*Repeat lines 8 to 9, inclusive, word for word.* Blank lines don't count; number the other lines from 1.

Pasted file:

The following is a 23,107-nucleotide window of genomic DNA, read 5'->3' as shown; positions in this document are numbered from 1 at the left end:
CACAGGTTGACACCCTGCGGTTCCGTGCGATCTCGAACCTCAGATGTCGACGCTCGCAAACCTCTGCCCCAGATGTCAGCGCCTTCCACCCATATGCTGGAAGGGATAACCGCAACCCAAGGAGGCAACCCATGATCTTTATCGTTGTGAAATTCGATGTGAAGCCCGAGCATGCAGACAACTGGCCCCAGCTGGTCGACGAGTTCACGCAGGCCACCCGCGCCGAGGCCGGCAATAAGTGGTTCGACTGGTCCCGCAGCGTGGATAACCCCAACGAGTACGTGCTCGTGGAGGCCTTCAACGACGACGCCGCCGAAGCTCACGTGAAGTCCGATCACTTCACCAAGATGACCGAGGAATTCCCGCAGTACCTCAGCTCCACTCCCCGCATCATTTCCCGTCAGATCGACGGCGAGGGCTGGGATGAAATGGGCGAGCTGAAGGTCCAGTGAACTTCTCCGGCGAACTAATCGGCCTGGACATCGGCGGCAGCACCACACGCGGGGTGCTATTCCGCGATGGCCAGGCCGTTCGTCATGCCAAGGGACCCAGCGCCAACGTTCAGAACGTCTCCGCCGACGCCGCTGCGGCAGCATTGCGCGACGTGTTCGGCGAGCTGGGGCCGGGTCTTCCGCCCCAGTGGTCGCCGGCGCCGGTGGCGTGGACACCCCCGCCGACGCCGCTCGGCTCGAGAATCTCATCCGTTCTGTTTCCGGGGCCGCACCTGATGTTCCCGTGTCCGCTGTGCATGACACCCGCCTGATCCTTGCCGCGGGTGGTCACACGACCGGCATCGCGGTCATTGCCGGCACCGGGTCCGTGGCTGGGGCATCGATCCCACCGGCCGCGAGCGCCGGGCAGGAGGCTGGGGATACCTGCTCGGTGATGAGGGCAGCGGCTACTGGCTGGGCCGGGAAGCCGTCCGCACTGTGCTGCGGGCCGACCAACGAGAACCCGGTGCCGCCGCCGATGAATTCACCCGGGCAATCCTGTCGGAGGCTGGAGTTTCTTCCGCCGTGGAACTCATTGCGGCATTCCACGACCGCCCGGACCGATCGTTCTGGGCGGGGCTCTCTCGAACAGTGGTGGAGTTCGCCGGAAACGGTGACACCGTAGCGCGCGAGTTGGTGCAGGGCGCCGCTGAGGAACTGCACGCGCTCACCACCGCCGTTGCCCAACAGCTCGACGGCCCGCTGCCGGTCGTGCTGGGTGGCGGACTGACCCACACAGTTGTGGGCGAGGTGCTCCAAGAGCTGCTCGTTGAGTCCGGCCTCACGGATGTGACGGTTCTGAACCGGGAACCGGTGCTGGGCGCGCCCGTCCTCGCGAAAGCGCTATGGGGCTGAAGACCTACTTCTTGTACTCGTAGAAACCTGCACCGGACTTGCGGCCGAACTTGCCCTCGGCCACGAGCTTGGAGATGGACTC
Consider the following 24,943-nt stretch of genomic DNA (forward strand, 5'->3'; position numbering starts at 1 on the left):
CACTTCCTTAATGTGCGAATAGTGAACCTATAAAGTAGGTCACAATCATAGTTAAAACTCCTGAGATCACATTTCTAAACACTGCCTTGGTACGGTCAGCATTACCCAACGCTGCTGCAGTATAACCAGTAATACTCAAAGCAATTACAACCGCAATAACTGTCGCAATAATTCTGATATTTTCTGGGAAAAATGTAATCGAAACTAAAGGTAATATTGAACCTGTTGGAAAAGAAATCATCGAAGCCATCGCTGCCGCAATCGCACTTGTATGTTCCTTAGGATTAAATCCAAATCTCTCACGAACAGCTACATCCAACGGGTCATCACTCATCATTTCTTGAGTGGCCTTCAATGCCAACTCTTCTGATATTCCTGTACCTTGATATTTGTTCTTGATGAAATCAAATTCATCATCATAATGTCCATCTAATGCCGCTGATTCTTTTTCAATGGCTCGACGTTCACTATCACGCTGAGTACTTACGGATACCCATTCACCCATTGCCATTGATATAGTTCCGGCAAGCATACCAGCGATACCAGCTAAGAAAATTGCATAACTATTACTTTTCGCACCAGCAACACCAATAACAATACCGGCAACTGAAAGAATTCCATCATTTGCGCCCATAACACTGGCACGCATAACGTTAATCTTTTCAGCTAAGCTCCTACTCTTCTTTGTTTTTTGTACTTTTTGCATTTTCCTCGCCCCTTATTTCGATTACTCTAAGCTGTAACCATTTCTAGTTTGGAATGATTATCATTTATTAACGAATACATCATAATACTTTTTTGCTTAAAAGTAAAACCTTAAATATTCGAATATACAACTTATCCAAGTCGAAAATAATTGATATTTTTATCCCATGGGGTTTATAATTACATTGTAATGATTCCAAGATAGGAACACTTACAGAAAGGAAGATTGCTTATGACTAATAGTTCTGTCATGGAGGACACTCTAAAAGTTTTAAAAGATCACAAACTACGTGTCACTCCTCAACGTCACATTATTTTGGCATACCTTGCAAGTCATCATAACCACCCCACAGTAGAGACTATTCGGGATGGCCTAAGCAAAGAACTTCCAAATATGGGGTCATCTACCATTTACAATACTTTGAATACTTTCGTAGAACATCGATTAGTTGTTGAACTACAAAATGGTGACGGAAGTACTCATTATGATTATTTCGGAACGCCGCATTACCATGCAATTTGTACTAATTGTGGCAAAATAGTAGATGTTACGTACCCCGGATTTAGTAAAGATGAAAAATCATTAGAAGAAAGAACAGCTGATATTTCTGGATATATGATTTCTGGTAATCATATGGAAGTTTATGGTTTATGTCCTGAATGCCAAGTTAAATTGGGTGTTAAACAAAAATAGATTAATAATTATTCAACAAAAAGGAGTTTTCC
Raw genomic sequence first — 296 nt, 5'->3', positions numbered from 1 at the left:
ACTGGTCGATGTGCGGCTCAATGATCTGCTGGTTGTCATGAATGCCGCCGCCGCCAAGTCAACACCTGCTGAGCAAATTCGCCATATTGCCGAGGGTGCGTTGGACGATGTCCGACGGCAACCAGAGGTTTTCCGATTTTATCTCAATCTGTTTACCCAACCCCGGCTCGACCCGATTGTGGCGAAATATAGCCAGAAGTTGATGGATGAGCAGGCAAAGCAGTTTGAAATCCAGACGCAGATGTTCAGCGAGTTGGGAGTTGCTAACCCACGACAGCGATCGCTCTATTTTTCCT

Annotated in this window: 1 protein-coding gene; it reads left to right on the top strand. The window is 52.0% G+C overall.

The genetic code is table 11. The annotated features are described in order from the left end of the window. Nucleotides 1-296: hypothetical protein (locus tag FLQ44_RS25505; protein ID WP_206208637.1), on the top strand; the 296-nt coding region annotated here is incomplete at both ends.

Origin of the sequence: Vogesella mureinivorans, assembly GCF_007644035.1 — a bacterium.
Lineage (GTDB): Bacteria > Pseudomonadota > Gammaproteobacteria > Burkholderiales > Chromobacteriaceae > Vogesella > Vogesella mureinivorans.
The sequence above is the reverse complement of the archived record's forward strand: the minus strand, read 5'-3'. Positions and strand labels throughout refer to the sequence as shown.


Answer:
The genetic code is table 11. The annotated features are described in order from the left end of the window. Nucleotides 1-296: hypothetical protein (locus tag FLQ44_RS25505; protein ID WP_206208637.1), on the top strand; the 296-nt coding region annotated here is incomplete at both ends.

Origin of the sequence: Vogesella mureinivorans, assembly GCF_007644035.1 — a bacterium.